In 1578, two Franciscan missionaries, Fray Juan de Plasencia and Fray Diego de Oropesa founded Tayabas while pursuing Spain’s missionary objective, and planted the first seed of Christian faith among the natives.

For 131 years (1779-1910), the City of Tayabas was the cabecera of the then called Tayabas Province. The province is now called Quezon Province.
City of Tayabas is a component city in the province of Quezon. On March 18, 2007, Republic Act No. 9398, An Act converting the Municipality of Tayabas in the Provi nce of Quezon into a Component City to be known as City of Tayabas, was enacted into law and on July 14, 2007, the municipality held a plebiscite to ratify the conversion of the said act, with the residents voting in favor of the move.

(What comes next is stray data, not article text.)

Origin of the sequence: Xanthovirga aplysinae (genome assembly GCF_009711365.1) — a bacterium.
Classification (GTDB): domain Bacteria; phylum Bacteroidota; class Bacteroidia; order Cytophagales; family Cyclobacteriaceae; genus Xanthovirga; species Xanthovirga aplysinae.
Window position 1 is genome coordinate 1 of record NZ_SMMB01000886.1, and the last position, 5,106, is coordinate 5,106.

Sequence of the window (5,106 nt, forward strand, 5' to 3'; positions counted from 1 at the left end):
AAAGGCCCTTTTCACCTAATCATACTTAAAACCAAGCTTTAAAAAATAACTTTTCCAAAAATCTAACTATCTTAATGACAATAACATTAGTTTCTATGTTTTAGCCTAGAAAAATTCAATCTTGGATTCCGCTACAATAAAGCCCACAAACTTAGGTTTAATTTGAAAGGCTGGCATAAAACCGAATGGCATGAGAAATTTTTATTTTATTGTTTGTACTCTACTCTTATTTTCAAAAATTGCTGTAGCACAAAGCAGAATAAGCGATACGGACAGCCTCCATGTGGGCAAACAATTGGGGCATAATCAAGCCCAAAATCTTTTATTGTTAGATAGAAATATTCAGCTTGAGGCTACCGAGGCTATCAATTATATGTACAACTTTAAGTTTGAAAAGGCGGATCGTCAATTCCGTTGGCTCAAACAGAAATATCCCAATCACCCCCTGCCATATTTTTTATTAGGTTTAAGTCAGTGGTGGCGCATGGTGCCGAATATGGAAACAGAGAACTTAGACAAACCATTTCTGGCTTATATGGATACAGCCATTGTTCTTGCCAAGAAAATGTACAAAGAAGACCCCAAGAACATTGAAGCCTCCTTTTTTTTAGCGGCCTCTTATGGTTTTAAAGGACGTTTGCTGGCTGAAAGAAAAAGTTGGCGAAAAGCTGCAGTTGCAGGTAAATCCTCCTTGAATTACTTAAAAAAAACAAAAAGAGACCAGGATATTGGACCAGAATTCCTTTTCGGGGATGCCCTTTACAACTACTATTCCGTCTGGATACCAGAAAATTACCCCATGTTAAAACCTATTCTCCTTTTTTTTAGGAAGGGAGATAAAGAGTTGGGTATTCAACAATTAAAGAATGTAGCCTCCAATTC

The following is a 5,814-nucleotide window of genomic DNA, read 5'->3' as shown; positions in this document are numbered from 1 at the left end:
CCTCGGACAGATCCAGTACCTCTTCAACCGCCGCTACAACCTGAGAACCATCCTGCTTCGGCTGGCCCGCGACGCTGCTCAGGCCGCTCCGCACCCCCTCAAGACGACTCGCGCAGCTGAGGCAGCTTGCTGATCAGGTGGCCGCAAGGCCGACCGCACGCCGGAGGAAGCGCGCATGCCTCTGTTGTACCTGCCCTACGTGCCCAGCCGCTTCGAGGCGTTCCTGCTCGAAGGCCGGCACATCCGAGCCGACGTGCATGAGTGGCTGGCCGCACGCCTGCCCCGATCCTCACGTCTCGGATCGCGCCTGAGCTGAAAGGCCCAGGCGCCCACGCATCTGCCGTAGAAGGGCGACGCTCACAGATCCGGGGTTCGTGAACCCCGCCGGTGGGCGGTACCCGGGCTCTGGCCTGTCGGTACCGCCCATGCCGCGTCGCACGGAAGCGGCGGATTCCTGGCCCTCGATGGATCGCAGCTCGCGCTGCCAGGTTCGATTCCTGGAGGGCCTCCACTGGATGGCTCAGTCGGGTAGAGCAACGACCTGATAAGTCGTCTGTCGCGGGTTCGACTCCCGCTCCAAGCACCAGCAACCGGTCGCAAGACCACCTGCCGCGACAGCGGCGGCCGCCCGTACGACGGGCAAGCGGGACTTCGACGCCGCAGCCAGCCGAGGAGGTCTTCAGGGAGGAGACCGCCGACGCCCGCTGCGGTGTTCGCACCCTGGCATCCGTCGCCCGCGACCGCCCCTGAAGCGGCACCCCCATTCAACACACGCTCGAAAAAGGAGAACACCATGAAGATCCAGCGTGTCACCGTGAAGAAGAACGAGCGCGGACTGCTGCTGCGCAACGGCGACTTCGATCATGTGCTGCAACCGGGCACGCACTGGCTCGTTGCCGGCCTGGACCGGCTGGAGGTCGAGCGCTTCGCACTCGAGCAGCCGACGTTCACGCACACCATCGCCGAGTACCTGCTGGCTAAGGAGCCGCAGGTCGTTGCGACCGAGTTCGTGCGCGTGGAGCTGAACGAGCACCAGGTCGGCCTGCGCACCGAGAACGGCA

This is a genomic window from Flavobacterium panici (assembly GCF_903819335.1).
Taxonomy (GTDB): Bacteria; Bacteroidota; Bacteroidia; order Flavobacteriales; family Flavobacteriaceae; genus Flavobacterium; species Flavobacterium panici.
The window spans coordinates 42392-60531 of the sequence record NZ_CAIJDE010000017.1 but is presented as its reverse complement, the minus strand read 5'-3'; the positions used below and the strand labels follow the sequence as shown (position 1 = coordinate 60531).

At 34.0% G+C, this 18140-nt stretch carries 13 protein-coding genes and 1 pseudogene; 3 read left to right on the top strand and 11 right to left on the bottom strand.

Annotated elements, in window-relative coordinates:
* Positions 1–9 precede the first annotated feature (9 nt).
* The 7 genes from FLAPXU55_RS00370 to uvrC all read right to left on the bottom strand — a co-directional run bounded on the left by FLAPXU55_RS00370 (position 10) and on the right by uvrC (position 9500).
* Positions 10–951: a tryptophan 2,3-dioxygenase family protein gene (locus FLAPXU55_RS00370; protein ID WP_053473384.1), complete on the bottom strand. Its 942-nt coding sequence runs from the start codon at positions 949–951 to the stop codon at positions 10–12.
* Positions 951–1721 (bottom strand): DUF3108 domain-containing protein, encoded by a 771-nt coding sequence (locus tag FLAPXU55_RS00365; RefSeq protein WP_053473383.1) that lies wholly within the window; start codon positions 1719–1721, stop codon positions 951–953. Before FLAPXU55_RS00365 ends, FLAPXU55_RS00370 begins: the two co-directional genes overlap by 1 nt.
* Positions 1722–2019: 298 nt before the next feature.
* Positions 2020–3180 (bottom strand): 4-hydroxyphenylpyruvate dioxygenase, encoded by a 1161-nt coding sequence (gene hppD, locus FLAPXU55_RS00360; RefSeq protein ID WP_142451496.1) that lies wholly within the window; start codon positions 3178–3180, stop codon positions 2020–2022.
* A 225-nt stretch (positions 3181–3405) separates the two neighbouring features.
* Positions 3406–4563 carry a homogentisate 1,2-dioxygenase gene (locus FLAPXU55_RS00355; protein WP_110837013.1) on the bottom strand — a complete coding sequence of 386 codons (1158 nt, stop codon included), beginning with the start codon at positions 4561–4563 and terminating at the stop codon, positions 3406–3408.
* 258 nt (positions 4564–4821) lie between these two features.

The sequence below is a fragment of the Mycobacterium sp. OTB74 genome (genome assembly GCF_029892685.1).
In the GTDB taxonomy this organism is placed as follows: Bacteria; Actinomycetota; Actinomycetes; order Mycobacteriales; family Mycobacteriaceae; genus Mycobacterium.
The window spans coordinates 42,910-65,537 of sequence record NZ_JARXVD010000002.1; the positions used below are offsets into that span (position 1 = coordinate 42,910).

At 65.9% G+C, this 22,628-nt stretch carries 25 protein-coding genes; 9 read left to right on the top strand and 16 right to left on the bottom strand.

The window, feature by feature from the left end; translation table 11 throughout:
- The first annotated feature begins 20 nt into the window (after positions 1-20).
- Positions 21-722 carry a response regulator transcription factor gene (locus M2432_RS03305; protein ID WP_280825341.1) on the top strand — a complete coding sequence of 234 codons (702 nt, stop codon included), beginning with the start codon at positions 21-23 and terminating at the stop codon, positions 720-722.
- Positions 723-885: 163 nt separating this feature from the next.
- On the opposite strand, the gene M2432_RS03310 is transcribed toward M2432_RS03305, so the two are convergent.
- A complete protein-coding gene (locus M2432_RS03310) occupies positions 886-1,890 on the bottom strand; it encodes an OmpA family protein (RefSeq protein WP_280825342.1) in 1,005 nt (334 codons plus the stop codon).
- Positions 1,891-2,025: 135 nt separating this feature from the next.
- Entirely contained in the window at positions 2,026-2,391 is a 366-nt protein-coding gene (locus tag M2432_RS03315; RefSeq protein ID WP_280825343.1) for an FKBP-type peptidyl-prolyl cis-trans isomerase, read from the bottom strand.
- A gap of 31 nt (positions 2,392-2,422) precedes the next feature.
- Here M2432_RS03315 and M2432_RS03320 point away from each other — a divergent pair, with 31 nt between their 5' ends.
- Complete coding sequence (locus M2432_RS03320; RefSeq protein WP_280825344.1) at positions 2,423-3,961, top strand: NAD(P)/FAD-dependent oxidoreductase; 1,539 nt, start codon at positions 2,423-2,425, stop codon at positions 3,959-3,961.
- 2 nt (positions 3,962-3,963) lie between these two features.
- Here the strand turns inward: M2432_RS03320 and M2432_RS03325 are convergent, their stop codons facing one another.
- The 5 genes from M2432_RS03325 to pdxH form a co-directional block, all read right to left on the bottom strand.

POPULATION : 80, 917 (as of 2007)
REGISTERED VOTERS : 38, 013
INCOME CLASS : 6th Class
GROWTH RATE : 1.35%



Historical Places

San Miguel de Archangel Basilica Menor


The basilica is located on an elevated ground with Mt. Banahaw and Mt. San Cristobal on the background. The basilica, a mute witness to the history of Tayabas, underwent numerous transformation, from an ordinary camarin type church made of bamboo, nipa and anahaw, to a 103 meter in length church, made of
concrete and stone.

One will get to appreciate the Baroque influence on the architectural and interior design of the basilica as manifested on its fa├žade and church interiors.




Puente de Malagonlong


A declared historical site by the National Historical Institute, Malagonlong is a 445 foot-long bridge built in 1840. It was the longest bridge ever made during the Spanish colonial era with approximately 100,000 adobe blocks used.
Puente del Malagonlong